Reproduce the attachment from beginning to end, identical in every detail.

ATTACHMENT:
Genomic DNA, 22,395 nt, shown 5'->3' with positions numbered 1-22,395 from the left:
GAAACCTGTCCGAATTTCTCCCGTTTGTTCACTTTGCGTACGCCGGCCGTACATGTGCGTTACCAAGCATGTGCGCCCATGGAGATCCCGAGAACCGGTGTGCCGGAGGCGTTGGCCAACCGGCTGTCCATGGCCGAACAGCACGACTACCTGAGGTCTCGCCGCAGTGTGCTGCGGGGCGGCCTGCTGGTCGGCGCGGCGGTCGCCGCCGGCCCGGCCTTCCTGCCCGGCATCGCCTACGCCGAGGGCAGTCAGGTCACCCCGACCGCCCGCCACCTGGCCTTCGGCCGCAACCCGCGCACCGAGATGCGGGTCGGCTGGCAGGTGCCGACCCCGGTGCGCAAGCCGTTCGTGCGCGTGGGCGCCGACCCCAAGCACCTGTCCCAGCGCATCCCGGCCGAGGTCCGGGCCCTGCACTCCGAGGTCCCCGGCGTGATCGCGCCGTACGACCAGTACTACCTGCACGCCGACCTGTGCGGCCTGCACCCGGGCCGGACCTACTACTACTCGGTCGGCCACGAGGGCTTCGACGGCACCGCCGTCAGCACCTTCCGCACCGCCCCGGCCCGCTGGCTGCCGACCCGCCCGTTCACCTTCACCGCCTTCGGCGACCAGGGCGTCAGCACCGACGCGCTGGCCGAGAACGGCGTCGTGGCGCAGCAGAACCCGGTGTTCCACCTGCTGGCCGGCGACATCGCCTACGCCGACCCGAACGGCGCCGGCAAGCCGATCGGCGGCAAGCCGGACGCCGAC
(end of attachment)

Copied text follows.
Genomic DNA, 22,395 nt, shown 5'->3' with positions numbered 1-22,395 from the left:
GAAACCTGTCCGAATTTCTCCCGTTTGTTCACTTTGCGTACGCCGGCCGTACATGTGCGTTACCAAGCATGTGCGCCCATGGAGATCCCGAGAACCGGTGTGCCGGAGGCGTTGGCCAACCGGCTGTCCATGGCCGAACAGCACGACTACCTGAGGTCTCGCCGCAGTGTGCTGCGGGGCGGCCTGCTGGTCGGCGCGGCGGTCGCCGCCGGCCCGGCCTTCCTGCCCGGCATCGCCTACGCCGAGGGCAGTCAGGTCACCCCGACCGCCCGCCACCTGGCCTTCGGCCGCAACCCGCGCACCGAGATGCGGGTCGGCTGGCAGGTGCCGACCCCGGTGCGCAAGCCGTTCGTGCGCGTGGGCGCCGACCCCAAGCACCTGTCCCAGCGCATCCCGGCCGAGGTCCGGGCCCTGCACTCCGAGGTCCCCGGCGTGATCGCGCCGTACGACCAGTACTACCTGCACGCCGACCTGTGCGGCCTGCACCCGGGCCGGACCTACTACTACTCGGTCGGCCACGAGGGCTTCGACGGCACCGCCGTCAGCACCTTCCGCACCGCCCCGGCCCGCTGGCTGCCGACCCGCCCGTTCACCTTCACCGCCTTCGGCGACCAGGGCGTCAGCACCGACGCGCTGGCCGAGAACGGCGTCGTGGCGCAGCAGAACCCGGTGTTCCACCTGCTGGCCGGCGACATCGCCTACGCCGACCCGAACGGCGCCGGCAAGCCGATCGGCGGCAAGCCGGACGCCGAC